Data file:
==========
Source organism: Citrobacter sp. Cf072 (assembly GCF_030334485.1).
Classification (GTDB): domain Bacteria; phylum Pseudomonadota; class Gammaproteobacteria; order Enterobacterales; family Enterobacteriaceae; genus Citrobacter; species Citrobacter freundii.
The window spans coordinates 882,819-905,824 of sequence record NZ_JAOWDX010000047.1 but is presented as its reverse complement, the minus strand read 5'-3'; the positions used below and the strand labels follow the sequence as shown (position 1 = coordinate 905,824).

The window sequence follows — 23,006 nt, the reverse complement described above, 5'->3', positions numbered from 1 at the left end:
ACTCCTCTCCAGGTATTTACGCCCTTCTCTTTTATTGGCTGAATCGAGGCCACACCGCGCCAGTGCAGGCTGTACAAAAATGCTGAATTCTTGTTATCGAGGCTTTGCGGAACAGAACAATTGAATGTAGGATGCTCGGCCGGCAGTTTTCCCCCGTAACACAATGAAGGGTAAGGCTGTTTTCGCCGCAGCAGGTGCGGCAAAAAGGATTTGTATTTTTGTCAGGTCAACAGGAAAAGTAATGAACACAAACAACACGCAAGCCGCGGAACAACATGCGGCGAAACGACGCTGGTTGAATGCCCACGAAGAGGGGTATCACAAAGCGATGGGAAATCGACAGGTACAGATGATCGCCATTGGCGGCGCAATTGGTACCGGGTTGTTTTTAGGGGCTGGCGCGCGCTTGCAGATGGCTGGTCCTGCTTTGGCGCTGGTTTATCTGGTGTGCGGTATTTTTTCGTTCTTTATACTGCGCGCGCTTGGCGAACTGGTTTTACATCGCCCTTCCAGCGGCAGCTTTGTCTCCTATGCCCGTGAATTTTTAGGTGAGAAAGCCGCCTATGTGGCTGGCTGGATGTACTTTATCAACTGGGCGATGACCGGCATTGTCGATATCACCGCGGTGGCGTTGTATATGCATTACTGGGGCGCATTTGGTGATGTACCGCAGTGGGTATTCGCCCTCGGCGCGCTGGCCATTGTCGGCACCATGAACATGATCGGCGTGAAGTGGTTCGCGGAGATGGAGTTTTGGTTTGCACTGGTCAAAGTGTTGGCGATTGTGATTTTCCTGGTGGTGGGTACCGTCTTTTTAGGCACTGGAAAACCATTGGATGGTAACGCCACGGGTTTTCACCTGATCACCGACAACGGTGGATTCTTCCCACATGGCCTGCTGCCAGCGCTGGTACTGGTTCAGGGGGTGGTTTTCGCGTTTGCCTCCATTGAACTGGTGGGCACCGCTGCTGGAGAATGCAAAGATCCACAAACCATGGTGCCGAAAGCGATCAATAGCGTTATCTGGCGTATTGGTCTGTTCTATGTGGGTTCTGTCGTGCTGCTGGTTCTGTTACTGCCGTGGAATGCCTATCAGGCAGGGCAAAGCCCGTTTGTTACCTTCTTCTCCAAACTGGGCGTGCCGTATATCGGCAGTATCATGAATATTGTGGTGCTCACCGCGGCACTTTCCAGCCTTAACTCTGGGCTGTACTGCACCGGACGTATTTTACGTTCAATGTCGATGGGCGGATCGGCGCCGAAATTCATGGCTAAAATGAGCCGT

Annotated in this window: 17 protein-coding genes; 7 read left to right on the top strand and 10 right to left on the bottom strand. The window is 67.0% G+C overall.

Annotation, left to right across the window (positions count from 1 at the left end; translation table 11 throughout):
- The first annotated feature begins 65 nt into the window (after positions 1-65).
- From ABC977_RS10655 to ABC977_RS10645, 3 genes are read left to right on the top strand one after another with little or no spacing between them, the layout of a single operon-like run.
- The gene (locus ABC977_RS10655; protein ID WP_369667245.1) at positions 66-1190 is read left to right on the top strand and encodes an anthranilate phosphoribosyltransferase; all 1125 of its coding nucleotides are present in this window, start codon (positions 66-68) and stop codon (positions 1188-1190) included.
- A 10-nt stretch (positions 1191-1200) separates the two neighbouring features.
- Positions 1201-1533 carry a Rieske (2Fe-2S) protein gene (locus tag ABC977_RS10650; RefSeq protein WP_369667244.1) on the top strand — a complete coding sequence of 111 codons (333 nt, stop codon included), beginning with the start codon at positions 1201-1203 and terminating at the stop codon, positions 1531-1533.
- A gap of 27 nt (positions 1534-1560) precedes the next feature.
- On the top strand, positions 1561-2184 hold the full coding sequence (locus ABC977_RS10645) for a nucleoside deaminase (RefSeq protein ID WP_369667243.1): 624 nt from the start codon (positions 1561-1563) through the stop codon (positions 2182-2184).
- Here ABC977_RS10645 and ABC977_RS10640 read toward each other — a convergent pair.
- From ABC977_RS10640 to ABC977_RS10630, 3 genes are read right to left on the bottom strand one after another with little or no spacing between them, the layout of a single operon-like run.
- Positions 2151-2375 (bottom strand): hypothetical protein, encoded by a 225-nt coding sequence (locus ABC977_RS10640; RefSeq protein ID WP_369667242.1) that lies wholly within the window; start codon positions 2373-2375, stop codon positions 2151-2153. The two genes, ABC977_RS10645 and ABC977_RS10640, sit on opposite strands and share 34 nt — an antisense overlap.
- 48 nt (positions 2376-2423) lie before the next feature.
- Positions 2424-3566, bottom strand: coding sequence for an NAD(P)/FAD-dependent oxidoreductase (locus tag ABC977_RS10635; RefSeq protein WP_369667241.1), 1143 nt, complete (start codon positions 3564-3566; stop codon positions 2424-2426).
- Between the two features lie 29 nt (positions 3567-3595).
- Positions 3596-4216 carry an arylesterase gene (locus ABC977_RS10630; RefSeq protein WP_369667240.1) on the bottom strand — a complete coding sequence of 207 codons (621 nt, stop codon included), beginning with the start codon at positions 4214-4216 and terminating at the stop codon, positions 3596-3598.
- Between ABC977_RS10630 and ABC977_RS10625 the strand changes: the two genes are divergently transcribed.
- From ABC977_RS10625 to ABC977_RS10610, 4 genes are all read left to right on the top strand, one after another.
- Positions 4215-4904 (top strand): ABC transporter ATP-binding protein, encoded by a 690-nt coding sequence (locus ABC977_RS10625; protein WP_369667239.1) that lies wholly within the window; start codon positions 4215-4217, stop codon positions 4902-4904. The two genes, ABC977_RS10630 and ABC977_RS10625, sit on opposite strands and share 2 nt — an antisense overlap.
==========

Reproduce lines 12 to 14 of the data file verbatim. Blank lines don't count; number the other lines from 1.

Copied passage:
- Positions 1201-1533 carry a Rieske (2Fe-2S) protein gene (locus tag ABC977_RS10650; RefSeq protein WP_369667244.1) on the top strand — a complete coding sequence of 111 codons (333 nt, stop codon included), beginning with the start codon at positions 1201-1203 and terminating at the stop codon, positions 1531-1533.
- A gap of 27 nt (positions 1534-1560) precedes the next feature.
- On the top strand, positions 1561-2184 hold the full coding sequence (locus ABC977_RS10645) for a nucleoside deaminase (RefSeq protein ID WP_369667243.1): 624 nt from the start codon (positions 1561-1563) through the stop codon (positions 2182-2184).